Debt Relief at Last?

During the last few months,

During the last few months, desperately needed progress has been made on debt relief for the world’s poorest countries. In the lead-up to October’s World Bank and IMF meetings, the U.S. Treasury floated a plan to cancel 100 percent of the debt owed to those institutions by about 30 extremely poor countries.

The need has never been more urgent. Foreign debt is the gift that keeps on taking—many countries, even faced with runaway rates of AIDS and poverty, are forced to spend more each year on interest payments than on education or health care. African countries pay almost $15 billion a year in interest—one and a half times what the AIDS-ravaged continent receives in foreign aid. And debt relief works; the limited debt relief awarded so far has helped countries put millions of children back in school, vaccinate kids against deadly diseases, and fight HIV infection rates.

The Treasury plan isn’t perfect. At least 20 more countries are in great need of debt relief, and the plan is likely to include harmful demands. At press time, it wasn’t clear whether the G7 finance ministers would accept the U.S. plan, or whether activists will have to focus still more pressure on wealthy governments leading up to the G8 meeting in Scotland in July 2005. But when debt relief happens—and, for the survival of millions of the world’s poor, it must happen—there are several lessons we can learn from the past mistakes.

First, don’t make this an obstacle course. It is reasonable to expect that governments spend their reclaimed money on things that help their people, such as health and education. However, the previous, partial effort at debt relief (the Heavily Indebted Poor Countries initiative) required that countries follow the World Bank and IMF’s questionable, one-size-fits-all program of privatization, indiscriminate lowering of tariffs, and focusing economies on one or two export commodities. And HIPC offered partial debt cancellation only after several torturous years of toeing the line.

Second lesson: Use real math. Basic economic sense was cruelly absent from HIPC. Many countries found that their reduced debt did not meet the program’s own modest targets for "sustainability" (in which debt should be no more than 150 percent of a country’s yearly income from exports).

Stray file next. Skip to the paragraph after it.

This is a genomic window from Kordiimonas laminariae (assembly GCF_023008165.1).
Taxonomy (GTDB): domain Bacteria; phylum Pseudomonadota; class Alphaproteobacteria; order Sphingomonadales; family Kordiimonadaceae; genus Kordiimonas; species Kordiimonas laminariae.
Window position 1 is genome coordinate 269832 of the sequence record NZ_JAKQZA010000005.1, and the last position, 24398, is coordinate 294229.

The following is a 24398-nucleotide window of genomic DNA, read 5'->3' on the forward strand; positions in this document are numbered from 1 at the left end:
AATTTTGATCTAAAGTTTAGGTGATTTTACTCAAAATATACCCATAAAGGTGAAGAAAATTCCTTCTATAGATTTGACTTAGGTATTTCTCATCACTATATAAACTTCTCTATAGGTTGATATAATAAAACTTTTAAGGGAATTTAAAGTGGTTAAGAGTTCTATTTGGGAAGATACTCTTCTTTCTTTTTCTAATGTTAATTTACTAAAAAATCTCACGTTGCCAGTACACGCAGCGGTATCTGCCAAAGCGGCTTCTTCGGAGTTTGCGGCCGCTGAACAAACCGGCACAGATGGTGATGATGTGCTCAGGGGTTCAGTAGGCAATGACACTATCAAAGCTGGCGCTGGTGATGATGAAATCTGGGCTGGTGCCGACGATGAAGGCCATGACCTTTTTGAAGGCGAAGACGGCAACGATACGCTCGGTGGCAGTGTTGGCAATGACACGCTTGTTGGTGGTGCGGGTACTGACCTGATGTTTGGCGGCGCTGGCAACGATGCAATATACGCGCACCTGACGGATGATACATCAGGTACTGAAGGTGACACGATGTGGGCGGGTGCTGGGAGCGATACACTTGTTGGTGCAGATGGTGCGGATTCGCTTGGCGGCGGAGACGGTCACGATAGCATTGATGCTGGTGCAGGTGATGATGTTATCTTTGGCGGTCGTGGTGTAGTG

Turns out that HIPC’s number crunchers had expected wildly unrealistic growth rates for the debtor countries—and, incredibly, they had also ignored the fact that world prices for commodities sometimes go down. Such fluctuations are a basic and often disastrous fact of life for economies that are dependent on one or two exports (see above). Now HIPC is trying to tinker yet again with a bad system, by slightly "topping up" the debt relief.

BUT MORE BAD math remains. The whole premise of "sustainable" debt works well at sustaining the interest payments lenders get, but it ignores what countries will need in order to accomplish the Millennium Development Goals, the substantive set of basic antipoverty targets to which every major country and world body committed four years ago. Full debt cancellation is only one part of a much larger effort that the world will need in order to meet our commitments.

The good news is that one oft-mentioned problem with full cancellation - the question of who will pay for it—is surprisingly easy to solve. A Debt and Development Coalition Ireland audit shows that the IMF and World Bank each have enough resources to cancel the debt owed to them by the poorest countries without noticeably harming current lending or grants. For example, the IMF could revalue or slowly sell some of its 103 million-ounce gold reserves, which it currently counts at a bizarrely fictional book value that is less than one-sixth the market price.

As Marie Clarke, national coordinator of Jubilee USA Network, puts it, "We have an opportunity at this point to really free countries around the world from the burden of international debt, to proclaim Jubilee." People of faith should be watching to make sure that our world carries through on that proclamation.

Elizabeth Palmberg is assistant editor of Sojourners. Note: The October 2004 meeting of the G8 finance ministers failed to produce debt relief, but activists are pursuing a good chance of success at the July 2005 G8 meeting in Scotland. For updates, visit

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